Abstract: Experiments are conducted in a water tunnel to investigate the near-field interaction of an inclined jet with a crossflow over a flat plate. The tunnel contains a jet emerging from a round pipe inclined at a 30° angle to the streamwise direction of the crossflow. The flow structures induced by the inclined jet are examined with laser-induced fluorescence (LIF) visualization and time-resolved particle image velocimetry (TR-PIV). The behaviors of the near-field flow are compared at four different jet-to-cross-flow velocity ratios (VRs): 0.25, 0.5, 0.75, and 1.0. It is found that the inclined configuration significantly weakens the interaction between the jet and the crossflow, especially at lower VRs. As such, at VR ≤0.5 (typically at VR = 0.25), the inclined jet-in-crossflow (JICF) behaves differently from a highly unsteady normal JICF at low VRs. The flow patterns are relatively simple and only weakly unsteady. A counter-rotating vortex pair (CRVP) is well observed. As VR increases up to 1.0, the inclined JICF fully detaches from the flat plate and shows the classical topology of the normal JICF at high VRs. Both CRVP and shear layer vortices are well captured in this highly unsteady flow regime. The different flow structures together with the interaction between the inclined jet and the crossflow near the jet exit are found to have a strong impact on the distribution of jet-shear layer, jet trajectory, and the jet influence on the crossflow, especially on the near-wall region. Proper orthogonal decomposition is performed on the TR-PIV results to extract the dominant fluctuating modes and reconstruct phase-averaged flow fields. It is found that the highly unsteady flow regime at VR = 1.0 is very unstable, varying between two flow patterns with different fluctuating frequencies at downstream of the jet column. The jet flow near to the exit is also found to be remarkably unsteady due to the interaction between the emerging jet and the crossflow. Graphical abstract: [Figure not available: see fulltext.].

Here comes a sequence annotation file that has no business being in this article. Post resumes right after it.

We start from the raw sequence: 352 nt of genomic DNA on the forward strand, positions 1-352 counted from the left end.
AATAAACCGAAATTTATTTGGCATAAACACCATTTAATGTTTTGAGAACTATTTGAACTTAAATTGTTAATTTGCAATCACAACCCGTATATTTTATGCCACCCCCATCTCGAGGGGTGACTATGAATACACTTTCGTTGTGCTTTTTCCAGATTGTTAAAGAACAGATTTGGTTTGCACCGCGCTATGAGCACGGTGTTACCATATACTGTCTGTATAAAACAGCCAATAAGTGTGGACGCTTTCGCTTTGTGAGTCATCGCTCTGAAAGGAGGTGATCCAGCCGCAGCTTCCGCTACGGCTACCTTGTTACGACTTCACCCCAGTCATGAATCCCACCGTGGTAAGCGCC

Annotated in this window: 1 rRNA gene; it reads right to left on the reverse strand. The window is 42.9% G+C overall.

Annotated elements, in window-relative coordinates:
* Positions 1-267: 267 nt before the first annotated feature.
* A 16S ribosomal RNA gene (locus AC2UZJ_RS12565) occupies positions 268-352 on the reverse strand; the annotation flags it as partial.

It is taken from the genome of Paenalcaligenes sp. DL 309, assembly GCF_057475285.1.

- Flow structures
ASJC Scopus subject areas
- Condensed Matter Physics
- Electrical and Electronic Engineering